Maybe I'm missing something, but I've read the whole report and I can't find anything that says "don't favor Firefox as a baseline for Tor, rather Google Chrome".
It doesn't seem fair that businesspeople are vilified for being ludicrously overpaid, but actors (and sportspeople) get away with it.
I assumed "Authentic, But Chaotic and Unethical" was the description of the Internet resulting from the census.
CAs normally issue certs with 1-year validity. As they may not expire later than 2015-11-01, CAs will mostly stop issuing them on 2014-11-01. I guess you could ask them to cut a cert with a special, shorter lifetime but that would be hassle (and therefore extra cost).
> [citation please]
http://www.charlesmann.org/art... has a good summary.
CrimsonAvenger's point was that we've had evidence since the early 1800s that humans (and probably other hominids, in fact) ate mammoths. Nowhere did he say that humans were eating mammoths in the 1800s.
It's really not that complicated. Firefox releases work like this: 6 weeks of development, 12 weeks of testing and stabilization (split up into two 6-week phases called "aurora" and "beta"; the former corresponds more or less to feature freeze and the latter more or less to "code freeze unless we discover a stop-ship issue"), then release.
So right now 31 is released, 32 is beta, 33 is aurora, and development is happening on 34.
You have control. As the article says:
> Users will have options to activate or deactivate it
I suggest you take that browser from the old days, run it on today's web sites, and see how many hundreds of MB it takes. Assuming it loads them at all.
> In short, the designers are (willfully?) ignorant of the fact that
> not everyone uses their web browser exactly the same way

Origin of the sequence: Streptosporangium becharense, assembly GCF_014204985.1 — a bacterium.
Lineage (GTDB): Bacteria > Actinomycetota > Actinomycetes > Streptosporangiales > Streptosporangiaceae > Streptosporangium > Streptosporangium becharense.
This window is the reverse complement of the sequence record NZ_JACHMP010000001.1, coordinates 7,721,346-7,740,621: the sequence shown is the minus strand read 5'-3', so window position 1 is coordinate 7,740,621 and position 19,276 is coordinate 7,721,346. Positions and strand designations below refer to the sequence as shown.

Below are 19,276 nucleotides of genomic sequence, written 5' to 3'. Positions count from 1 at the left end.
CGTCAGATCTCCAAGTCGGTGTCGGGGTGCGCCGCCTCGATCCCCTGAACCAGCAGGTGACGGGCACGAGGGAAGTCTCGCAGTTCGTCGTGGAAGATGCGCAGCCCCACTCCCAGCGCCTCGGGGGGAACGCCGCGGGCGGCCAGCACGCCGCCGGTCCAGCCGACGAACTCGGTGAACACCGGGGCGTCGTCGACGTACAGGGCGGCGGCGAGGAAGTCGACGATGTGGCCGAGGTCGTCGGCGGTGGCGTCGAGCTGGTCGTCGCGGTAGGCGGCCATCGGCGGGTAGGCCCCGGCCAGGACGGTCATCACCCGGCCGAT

> they do.
Aren't you make that mistake yourself? I know our designers collect a lot of data on what many users actually use. More data than individual Slashdot commenters have collected, I expect.
> Any time they change the interface, add an easy-to-find
> checkbox under the options to restore the old functionality.
That leads to an explosion of difficult-to-understand checkboxes in the UI, and an unmaintainable mess under the hood.
> "Automatic handling of pdf and ogg files" - I have a pdf reader
> already. I dont need another one, and I dont need one
> 'integrated' in my browser, period.
From the release notes: "audio/video
> "loaded with new features for developers." Pretty sure that
> means for advertisers.
You just made that up.
Preventing canvas tracking isn't simply a matter of fixing a bug. A solution would require something like "don't use the GPU" or "don't use platform font rasterization", either of which are completely unacceptable for most users due to degradation of performance or visual quality.
If you've got a simple fix to canvas tracking, let the world know what it is, OK?
sendBeacon was already possible with JS using XHR, just in a slower and more user-unfriendly manner. And unlike XHR, you can disable sendBeacon without breaking the Web, so it's actually better for privacy.
However, if you want to completely prevent any sendBeacon-like activity, you need to just disable JS on that page.
It's a matter of funding.
Looking at the chart at http://en.wikipedia.org/wiki/F... and in particular the inflation-adjusted line there tells you pretty much what the story was: at the peak of the Apollo program NASA's budget was about $40 billion/year in today's dollars (the red line in that graph is in 1996 dollars). NASA's budget today is less than $18 billion/year.
Or to put it in relative-to-the-economy terms, in 1966 NASA was 4% of Federal budget expenditures. 4% of the 2013 US expenditures (actual, not requested) would be $138 billion, according to http://en.wikipedia.org/wiki/2...
I bet if you funded NASA at that level (even just the inflation-adjusted one; I understand that the overall budget structure is quite different now from what it was in 1966, so the $138 billion number is pretty much meaningless), I bet it could produce results a lot quicker than it can at current funding levels...
Considering fission weapons have been around for 70 years, we've done surprisingly well at limiting their proliferation. I think mass-market availability of fission weapons is pretty far down the list of things to worry about. However, terrorists and rogue states having them in small numbers is definitely high on my list.
Mass-market small-scale kill-bots based on rockets and drones are also high on my list.
Unfortunately the most effective method to prevent use of such weapons will be to put a chip in everyone's head. I honestly think that might be worse than mass murder, but you can imagine it looking attractive both to the Powers That Be and the public.